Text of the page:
plantar fibroma

What is a Fibroma?

A fibroma is a swelling in the sole of the foot. It is usually in a layer of the foot called the plantar fascia. It consists of a firm nodule or swelling of scar like tissue.

fibroma in the hand dupuytren's disease

Fibromas can occur either as single lumps, or a collection of lumps. The same disease exists in the hand, where it is known as Dupuytren’s Disease. Often, patients who have a plantar fibroma have coexisting Dupuytren’s Disease in their hands.

The swelling can cause pain and irritation, as it is forms a pressure point on a shoe. Unyielding shoes feel worse, and training shoes may feel more comfortable.

Fibromas are not the only cause of swellings in the sole of the foot. There are several causes that can only be differentiated by tests such as an MRI scan.

If you think that you have a fibroma, it is best to see an orthopaedic surgeon who specialises in foot and ankle surgery. Xrays may demonstrate if there is another cause for the swelling, but commonly an MRI scan is performed if there is any doubt, so that your mind can be put at rest.

incision for plantar fibroma

How is the Surgery Performed?

Surgery for a fibroma is not common in my practice. There is a high risk of recurrence of the fibroma, and of the recurrence is often worse than the original problem.

Excision can be successful, but it is preferable to have insoles rather than surgery, especially if symptoms are mild.

However, if suitable insoles are unable to allow reasonable comfort when standing or walking, then surgery can be considered, but taking into account the risks of recurrence.

Surgery is carried out under general anaesthetic, but and this is augmented with local anaesthetic injections behind the knee or around the ankle. The injections are normally given while you are asleep for your comfort. They can give good pain relief for the first day after the operation. You can go home the same day in the evening.

Risks of Surgery

Bleeding, infection, poor bone healing, poor skin healing, injury to tendons, injury to nerves, recurrence, and a need for further surgery. The risk of recurrent fibromata, which can be worse than the original condition, is the reason we shy away from surgery if possible, although many patients do have successful surgery.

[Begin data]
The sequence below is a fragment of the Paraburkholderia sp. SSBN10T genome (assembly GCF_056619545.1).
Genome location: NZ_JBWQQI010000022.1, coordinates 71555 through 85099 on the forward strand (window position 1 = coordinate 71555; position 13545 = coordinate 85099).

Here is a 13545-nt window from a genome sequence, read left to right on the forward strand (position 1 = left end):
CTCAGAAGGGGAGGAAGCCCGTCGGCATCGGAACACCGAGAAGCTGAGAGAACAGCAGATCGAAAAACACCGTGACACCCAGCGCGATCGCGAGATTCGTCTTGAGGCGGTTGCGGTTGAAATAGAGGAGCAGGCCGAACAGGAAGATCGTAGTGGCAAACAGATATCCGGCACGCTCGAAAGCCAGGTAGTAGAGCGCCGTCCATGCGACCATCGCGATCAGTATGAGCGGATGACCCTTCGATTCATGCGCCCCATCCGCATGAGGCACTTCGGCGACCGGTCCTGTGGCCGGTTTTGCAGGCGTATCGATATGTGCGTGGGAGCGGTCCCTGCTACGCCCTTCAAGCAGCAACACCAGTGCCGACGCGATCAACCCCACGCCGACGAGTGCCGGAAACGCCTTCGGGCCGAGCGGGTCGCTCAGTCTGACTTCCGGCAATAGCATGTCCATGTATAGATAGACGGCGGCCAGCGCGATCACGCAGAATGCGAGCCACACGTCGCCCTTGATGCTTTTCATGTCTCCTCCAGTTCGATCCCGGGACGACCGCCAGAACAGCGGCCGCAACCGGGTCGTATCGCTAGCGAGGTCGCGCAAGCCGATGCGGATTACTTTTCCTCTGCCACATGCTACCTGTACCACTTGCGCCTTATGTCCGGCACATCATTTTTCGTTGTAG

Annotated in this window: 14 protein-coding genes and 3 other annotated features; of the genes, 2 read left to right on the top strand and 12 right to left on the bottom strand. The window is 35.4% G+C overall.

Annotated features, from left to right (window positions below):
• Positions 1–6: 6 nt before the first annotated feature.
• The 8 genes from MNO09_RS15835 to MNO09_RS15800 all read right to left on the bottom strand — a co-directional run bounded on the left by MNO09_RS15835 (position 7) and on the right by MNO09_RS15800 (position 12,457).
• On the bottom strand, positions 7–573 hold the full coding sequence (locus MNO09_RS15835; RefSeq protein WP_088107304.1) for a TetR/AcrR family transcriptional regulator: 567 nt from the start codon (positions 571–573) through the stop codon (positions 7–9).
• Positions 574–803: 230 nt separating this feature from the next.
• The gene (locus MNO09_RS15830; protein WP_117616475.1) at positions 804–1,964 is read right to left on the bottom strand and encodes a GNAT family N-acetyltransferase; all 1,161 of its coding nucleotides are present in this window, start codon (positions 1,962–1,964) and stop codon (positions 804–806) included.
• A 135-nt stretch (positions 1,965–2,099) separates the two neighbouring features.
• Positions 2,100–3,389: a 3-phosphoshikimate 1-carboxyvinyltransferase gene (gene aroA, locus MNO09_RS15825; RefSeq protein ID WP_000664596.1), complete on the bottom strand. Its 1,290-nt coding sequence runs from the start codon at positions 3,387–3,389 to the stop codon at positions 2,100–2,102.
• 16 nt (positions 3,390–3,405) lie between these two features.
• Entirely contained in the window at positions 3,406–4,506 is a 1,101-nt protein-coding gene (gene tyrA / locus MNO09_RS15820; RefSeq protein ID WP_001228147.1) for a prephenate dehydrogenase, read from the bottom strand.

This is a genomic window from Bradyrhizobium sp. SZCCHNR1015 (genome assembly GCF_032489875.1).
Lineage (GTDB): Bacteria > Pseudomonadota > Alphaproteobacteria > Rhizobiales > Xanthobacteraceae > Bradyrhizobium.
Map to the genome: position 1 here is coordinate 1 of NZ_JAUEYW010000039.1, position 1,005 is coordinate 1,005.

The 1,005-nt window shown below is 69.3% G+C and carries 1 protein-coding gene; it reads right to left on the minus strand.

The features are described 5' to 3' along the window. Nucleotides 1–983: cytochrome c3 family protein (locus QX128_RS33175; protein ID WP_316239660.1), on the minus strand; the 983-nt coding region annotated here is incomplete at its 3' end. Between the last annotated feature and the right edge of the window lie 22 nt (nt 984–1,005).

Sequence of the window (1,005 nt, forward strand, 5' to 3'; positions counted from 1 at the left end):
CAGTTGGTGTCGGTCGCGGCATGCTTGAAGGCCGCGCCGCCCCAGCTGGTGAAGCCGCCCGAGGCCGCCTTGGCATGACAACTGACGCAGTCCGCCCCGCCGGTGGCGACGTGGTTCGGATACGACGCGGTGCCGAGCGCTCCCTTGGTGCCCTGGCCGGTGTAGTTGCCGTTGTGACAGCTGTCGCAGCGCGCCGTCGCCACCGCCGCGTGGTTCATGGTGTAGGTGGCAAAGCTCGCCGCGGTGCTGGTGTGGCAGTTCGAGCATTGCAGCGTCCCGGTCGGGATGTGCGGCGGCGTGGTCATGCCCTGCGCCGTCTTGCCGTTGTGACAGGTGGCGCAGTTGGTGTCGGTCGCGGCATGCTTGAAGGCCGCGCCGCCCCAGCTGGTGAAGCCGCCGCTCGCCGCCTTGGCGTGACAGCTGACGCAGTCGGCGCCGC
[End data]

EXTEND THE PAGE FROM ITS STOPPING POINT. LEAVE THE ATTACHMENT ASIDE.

There is a small risk of blood clots in the legs or lungs (DVT and PE), and there are also risks from anaesthesia – the process of being put to sleep for your operation.

Risks of Anaesthesia

The injection behind your knee is given using an ultrasound machine to guide the needle. There is a less than 1% chance of injury to the nerve. General anaesthetic also carries risks. These risks are proportional to your general health. You will need to be assessed for your fitness for surgery and an Anaesthetist will be able to advise you on your individual risk.

postoperative shoe foot surgery

What Happens?


You will have had injections to numb your foot so that you are not in pain after the operation. This injection will wear off after 18-24 hours, so you must take regular painkillers so that you are not in severe pain when the injection wears off.

The pain will settle over a few weeks. You may see blood stains on the dressings. This is normal and not a cause for alarm. If blood is dripping from the dressings however, return to hospital.


The foot will be swollen as well as sore. You should keep the foot elevated as much as possible for the first two weeks. Keep walking down to a minimum – going to the toilet or for meals. Letting the leg hang down will cause the foot to become more swollen.

If you are resting on your sofa, keep your foot elevated on the back rest or arm rest. If you are resting in bed, then place a few pillows under the foot to keep it elevated.


You have been given a postoperative shoe that is for your comfort when you walk, as you will not be able to fit into a normal shoe with heavy dressings applied. Crutches are for balance only.


You should keep all the joints as mobile as possible. Drawing the alphabet in the air with your foot should move all the joints adequately to prevent stiffness.


You will be wearing the special shoe for two weeks.  I advise that you do not return to work before this, especially if you are on your feet all day at work. We will remove your stitches and we should have a lab report to confirm that the lump taken out was indeed a fibroma. Most people can return to work after that and drive once they are able to fit back into a normal shoe. Remember that not everyone is the same, and some people take a longer time to recover from their surgery. Please request a sick note before you leave hospital, if you need one.

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